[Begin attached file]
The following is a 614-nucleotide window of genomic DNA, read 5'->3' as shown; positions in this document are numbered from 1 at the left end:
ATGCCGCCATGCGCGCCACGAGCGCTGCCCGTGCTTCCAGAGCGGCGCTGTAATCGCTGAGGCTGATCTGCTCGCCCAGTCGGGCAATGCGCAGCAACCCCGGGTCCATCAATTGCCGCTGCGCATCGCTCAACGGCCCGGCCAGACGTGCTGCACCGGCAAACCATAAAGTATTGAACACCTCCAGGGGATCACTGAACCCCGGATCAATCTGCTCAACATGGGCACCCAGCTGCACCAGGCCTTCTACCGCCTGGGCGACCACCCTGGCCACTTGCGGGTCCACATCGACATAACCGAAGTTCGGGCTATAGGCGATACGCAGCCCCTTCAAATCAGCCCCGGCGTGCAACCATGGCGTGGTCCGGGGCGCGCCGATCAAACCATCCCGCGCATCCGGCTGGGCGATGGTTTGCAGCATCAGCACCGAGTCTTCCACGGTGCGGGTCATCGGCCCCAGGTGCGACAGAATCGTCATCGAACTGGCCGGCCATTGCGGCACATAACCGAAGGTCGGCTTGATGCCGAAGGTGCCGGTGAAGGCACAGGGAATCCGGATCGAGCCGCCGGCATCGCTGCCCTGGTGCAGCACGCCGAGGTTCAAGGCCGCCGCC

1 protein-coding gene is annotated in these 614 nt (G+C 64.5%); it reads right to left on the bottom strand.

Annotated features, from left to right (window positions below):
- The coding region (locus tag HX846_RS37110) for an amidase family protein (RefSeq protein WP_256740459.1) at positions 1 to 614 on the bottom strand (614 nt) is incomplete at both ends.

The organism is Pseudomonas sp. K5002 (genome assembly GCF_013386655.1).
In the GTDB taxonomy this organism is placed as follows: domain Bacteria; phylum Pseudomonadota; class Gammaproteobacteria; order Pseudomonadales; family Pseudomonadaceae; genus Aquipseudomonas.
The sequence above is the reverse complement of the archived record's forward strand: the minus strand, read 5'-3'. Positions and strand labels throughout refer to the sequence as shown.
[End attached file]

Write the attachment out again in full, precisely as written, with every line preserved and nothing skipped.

The following is a 614-nucleotide window of genomic DNA, read 5'->3' as shown; positions in this document are numbered from 1 at the left end:
ATGCCGCCATGCGCGCCACGAGCGCTGCCCGTGCTTCCAGAGCGGCGCTGTAATCGCTGAGGCTGATCTGCTCGCCCAGTCGGGCAATGCGCAGCAACCCCGGGTCCATCAATTGCCGCTGCGCATCGCTCAACGGCCCGGCCAGACGTGCTGCACCGGCAAACCATAAAGTATTGAACACCTCCAGGGGATCACTGAACCCCGGATCAATCTGCTCAACATGGGCACCCAGCTGCACCAGGCCTTCTACCGCCTGGGCGACCACCCTGGCCACTTGCGGGTCCACATCGACATAACCGAAGTTCGGGCTATAGGCGATACGCAGCCCCTTCAAATCAGCCCCGGCGTGCAACCATGGCGTGGTCCGGGGCGCGCCGATCAAACCATCCCGCGCATCCGGCTGGGCGATGGTTTGCAGCATCAGCACCGAGTCTTCCACGGTGCGGGTCATCGGCCCCAGGTGCGACAGAATCGTCATCGAACTGGCCGGCCATTGCGGCACATAACCGAAGGTCGGCTTGATGCCGAAGGTGCCGGTGAAGGCACAGGGAATCCGGATCGAGCCGCCGGCATCGCTGCCCTGGTGCAGCACGCCGAGGTTCAAGGCCGCCGCC

1 protein-coding gene is annotated in these 614 nt (G+C 64.5%); it reads right to left on the bottom strand.

Annotated features, from left to right (window positions below):
- The coding region (locus tag HX846_RS37110) for an amidase family protein (RefSeq protein WP_256740459.1) at positions 1 to 614 on the bottom strand (614 nt) is incomplete at both ends.

The organism is Pseudomonas sp. K5002 (genome assembly GCF_013386655.1).
In the GTDB taxonomy this organism is placed as follows: domain Bacteria; phylum Pseudomonadota; class Gammaproteobacteria; order Pseudomonadales; family Pseudomonadaceae; genus Aquipseudomonas.
The sequence above is the reverse complement of the archived record's forward strand: the minus strand, read 5'-3'. Positions and strand labels throughout refer to the sequence as shown.